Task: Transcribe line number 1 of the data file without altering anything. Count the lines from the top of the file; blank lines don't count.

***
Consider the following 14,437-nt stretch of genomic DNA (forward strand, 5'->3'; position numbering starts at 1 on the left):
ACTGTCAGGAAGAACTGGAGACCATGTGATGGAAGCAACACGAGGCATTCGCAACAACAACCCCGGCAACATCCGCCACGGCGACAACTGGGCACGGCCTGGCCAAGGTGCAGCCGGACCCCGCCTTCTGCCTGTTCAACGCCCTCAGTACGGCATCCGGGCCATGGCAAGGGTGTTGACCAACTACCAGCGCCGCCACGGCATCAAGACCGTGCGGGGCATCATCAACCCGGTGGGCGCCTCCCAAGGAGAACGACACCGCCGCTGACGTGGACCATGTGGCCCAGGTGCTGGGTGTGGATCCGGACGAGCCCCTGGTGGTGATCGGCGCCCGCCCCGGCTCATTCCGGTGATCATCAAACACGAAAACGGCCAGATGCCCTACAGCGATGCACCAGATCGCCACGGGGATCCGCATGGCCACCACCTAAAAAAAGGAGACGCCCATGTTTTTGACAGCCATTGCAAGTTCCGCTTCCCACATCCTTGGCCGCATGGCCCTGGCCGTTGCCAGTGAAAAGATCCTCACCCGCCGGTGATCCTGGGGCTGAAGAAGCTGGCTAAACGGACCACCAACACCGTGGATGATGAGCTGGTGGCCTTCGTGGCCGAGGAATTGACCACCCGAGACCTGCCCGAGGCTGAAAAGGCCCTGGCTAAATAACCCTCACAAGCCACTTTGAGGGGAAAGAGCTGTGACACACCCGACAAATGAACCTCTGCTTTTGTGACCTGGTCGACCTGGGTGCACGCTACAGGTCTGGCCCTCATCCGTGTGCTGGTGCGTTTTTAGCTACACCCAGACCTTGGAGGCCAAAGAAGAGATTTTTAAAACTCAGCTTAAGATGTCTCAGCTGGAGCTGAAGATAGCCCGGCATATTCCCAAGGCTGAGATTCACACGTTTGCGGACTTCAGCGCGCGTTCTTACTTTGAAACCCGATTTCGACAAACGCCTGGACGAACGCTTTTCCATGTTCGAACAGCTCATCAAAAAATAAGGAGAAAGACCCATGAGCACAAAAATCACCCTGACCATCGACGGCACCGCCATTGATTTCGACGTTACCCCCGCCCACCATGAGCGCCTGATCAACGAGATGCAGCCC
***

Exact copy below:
Consider the following 14,437-nt stretch of genomic DNA (forward strand, 5'->3'; position numbering starts at 1 on the left):